How to change timing of backups

Feb 16, 2019
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I have an Ubuntu 22 VM running on TrueNAS. I set up this VM to backup to Proxmox Backup Server. I have no recollection of setting a time. The backup runs every night at 9p. I want to push this to like 2a.

Any ideas how I might have programmed the timing originally??

My crontab looks like this (empty):
Code:
# /etc/crontab: system-wide crontab
# Unlike any other crontab you don't have to run the `crontab'
# command to install the new version when you edit this file
# and files in /etc/cron.d. These files also have username fields,
# that none of the other crontabs do.

SHELL=/bin/sh
# You can also override PATH, but by default, newer versions inherit it from the environment
#PATH=/usr/local/sbin:/usr/local/bin:/sbin:/bin:/usr/sbin:/usr/bin

# Example of job definition:
# .---------------- minute (0 - 59)
# |  .------------- hour (0 - 23)
# |  |  .---------- day of month (1 - 31)
# |  |  |  .------- month (1 - 12) OR jan,feb,mar,apr ...
# |  |  |  |  .---- day of week (0 - 6) (Sunday=0 or 7) OR sun,mon,tue,wed,thu,fri,sat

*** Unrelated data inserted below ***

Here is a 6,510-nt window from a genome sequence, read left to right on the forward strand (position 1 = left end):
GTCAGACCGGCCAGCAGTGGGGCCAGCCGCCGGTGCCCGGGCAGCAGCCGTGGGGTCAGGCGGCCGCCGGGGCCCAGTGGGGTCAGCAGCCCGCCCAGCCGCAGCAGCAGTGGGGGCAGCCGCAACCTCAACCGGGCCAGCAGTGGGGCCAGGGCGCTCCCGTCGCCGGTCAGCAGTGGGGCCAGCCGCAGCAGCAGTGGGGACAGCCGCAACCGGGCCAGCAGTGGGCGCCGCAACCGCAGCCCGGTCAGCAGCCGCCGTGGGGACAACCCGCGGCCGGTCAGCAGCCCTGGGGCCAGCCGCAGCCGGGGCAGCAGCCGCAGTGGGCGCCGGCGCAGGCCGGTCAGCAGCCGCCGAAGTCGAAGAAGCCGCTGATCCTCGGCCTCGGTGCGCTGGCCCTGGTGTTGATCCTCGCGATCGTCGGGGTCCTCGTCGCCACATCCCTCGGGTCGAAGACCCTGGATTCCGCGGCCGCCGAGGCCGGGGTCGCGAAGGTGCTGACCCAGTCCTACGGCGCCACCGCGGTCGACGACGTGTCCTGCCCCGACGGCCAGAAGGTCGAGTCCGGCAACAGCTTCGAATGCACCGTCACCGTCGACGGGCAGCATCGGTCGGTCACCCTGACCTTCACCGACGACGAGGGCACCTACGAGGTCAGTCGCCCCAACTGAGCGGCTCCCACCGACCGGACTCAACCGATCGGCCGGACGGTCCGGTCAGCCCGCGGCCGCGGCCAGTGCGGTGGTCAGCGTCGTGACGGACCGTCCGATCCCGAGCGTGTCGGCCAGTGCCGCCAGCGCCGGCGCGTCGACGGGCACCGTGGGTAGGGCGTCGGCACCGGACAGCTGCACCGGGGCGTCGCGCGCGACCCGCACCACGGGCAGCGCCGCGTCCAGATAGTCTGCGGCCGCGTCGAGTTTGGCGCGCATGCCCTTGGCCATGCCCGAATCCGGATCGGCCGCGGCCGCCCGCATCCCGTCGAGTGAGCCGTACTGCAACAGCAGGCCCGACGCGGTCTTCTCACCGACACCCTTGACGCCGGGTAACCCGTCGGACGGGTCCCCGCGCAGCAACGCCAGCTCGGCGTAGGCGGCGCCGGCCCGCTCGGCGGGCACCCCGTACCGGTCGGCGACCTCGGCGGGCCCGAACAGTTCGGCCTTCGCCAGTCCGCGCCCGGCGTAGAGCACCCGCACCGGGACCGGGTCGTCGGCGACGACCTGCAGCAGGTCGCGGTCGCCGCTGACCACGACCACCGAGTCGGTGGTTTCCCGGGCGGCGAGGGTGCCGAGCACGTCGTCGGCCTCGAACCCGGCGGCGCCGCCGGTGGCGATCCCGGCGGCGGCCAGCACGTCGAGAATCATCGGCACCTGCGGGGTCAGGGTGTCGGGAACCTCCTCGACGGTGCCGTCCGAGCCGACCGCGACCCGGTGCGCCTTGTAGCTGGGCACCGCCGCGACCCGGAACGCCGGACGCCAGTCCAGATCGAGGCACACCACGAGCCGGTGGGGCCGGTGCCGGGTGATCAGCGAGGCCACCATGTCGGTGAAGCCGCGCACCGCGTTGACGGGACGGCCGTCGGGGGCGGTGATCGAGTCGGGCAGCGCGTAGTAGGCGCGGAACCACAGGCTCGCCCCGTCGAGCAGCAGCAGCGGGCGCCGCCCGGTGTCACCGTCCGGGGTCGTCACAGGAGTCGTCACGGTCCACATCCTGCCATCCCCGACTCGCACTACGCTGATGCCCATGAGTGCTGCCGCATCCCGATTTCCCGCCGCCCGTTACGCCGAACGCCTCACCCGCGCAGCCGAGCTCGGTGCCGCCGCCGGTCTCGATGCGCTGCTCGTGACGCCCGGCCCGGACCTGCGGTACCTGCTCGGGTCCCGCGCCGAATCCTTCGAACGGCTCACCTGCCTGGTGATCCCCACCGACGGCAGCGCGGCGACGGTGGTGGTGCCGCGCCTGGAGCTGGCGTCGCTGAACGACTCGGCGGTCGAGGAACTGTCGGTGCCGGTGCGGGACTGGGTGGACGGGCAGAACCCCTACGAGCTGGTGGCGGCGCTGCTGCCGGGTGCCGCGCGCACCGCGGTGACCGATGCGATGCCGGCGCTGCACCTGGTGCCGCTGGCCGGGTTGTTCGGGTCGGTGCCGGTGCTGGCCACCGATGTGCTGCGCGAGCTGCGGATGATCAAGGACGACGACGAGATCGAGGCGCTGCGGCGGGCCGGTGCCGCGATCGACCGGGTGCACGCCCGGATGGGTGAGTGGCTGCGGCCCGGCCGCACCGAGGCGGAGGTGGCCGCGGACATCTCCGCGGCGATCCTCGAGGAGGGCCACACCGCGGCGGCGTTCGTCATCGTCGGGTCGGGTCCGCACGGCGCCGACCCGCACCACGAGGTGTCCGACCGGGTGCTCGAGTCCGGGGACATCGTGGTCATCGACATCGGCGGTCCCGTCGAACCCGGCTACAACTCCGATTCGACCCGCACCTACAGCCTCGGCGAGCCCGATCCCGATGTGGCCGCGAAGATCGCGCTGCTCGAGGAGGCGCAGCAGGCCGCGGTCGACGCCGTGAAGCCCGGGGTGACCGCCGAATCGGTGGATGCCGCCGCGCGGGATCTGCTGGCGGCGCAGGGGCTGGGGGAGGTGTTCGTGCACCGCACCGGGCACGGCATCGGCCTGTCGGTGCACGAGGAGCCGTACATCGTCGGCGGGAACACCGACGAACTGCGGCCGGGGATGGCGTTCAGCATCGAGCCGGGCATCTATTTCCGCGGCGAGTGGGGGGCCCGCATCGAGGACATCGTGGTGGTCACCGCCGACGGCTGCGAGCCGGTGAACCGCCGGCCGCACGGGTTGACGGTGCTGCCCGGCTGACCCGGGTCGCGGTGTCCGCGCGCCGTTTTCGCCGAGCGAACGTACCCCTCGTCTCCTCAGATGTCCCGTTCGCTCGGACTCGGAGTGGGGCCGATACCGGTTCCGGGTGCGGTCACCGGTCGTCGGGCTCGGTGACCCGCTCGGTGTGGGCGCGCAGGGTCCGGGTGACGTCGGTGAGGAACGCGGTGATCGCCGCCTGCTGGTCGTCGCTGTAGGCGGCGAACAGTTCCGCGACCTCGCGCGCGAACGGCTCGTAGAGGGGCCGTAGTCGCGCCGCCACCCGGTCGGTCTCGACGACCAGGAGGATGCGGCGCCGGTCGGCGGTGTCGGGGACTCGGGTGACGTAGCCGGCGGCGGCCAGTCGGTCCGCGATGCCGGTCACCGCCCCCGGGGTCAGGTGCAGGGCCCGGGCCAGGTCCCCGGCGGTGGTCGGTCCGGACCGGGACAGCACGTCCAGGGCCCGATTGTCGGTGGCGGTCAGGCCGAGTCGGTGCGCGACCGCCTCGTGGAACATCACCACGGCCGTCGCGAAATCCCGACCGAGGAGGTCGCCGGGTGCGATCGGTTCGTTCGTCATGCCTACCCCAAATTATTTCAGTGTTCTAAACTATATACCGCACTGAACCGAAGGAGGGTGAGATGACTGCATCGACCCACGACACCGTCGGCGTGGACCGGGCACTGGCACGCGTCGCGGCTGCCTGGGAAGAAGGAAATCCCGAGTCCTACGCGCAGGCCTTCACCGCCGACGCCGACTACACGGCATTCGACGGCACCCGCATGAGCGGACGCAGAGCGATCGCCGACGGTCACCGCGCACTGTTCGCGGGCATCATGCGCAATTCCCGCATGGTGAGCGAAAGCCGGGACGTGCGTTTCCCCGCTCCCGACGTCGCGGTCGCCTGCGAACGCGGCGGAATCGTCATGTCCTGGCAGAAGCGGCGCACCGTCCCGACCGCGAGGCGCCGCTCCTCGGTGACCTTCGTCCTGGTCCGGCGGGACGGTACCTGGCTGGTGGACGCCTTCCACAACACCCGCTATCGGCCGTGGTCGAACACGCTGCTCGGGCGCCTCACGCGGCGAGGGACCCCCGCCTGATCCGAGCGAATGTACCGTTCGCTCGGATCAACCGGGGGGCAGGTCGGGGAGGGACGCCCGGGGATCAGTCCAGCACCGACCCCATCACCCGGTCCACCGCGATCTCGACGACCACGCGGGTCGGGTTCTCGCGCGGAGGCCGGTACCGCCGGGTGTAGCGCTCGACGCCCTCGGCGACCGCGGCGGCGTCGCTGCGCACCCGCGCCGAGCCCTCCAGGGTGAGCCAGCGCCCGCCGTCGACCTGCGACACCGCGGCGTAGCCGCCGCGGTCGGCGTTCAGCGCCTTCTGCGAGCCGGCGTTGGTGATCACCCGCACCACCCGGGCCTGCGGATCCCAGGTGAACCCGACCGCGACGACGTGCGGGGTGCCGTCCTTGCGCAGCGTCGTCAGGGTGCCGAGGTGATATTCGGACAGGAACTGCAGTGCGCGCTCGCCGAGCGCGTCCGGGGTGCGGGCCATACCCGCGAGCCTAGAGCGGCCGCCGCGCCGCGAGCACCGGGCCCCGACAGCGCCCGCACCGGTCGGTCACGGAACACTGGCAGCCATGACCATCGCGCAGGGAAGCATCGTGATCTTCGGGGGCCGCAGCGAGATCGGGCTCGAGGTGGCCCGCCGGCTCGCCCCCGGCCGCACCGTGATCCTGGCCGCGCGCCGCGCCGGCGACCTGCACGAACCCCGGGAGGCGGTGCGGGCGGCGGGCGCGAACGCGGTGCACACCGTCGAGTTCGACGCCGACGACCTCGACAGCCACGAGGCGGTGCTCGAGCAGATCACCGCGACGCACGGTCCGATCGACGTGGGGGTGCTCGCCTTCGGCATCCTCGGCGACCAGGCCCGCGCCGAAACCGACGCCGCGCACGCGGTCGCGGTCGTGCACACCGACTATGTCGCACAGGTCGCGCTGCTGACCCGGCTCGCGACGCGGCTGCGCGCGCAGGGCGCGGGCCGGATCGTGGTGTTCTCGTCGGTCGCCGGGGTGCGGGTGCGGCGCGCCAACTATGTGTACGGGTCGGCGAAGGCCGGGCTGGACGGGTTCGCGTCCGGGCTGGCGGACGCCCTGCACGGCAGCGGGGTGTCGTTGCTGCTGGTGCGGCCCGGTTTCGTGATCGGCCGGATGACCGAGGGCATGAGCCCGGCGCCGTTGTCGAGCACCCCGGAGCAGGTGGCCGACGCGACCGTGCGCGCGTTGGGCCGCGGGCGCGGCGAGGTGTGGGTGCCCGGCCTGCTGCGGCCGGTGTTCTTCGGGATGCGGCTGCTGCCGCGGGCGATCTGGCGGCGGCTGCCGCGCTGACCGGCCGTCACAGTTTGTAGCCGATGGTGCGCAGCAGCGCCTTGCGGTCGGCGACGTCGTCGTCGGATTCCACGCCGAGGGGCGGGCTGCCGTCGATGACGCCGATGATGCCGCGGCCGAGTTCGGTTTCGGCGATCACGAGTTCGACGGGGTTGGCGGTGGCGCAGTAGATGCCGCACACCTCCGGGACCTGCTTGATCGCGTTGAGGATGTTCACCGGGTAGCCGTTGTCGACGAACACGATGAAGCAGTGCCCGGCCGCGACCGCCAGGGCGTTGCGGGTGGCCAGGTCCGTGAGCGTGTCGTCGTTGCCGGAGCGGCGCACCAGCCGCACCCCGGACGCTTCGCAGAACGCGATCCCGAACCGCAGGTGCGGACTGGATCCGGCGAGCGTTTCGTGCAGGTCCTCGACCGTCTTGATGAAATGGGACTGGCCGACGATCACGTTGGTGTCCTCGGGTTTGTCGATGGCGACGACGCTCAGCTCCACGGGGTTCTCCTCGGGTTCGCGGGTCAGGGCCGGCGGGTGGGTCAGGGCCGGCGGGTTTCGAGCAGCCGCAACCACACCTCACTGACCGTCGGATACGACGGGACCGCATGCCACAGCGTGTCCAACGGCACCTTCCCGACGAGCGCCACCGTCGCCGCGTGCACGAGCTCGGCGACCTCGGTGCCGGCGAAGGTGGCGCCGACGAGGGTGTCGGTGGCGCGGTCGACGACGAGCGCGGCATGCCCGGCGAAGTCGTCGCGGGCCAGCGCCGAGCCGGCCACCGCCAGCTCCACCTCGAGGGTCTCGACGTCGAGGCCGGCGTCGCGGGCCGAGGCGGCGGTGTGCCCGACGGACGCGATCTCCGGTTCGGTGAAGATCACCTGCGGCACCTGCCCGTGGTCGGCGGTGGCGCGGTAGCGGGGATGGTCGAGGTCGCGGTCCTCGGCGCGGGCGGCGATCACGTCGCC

# |  |  |  |  |
# *  *  *  *  * user-name command to be executed
17 *    * * *    root    cd / && run-parts --report /etc/cron.hourly
25 6    * * *    root    test -x /usr/sbin/anacron || ( cd / && run-parts --report /etc/cron.daily )
47 6    * * 7    root    test -x /usr/sbin/anacron || ( cd / && run-parts --report /etc/cron.weekly )
52 6    1 * *    root    test -x /usr/sbin/anacron || ( cd / && run-parts --report /etc/cron.monthly )
#

I found this file located at "/root/backup.sh" (obfuscated):
Code:
# Variables
export PBS_PASSWORD=<secret>
export PBS_REPOSITORY=<user>@pbs@<ip>:<datastore>

# Command
proxmox-backup-client backup root.pxar:/

# Cleanup
export PBS_PASSWORD=
export PBS_REPOSITORY=
 
Any ideas how I might have programmed the timing originally??
Sometimes the GUI is overwhelming...

First look at Datacenter --> Backup. That is the usual/official place to configure backups.

Then - if you have scripted something yourself - look at the crontabs. There is /etc/cron.d/* for "classic systemwide settings. And then there are "personal" tabs, also for root: try root@xxx:~# crontab -e

Additionally there are "timers" nowadays. Run root@xxxx:~# systemctl list-timers to get an overview.


Have fun :)
 
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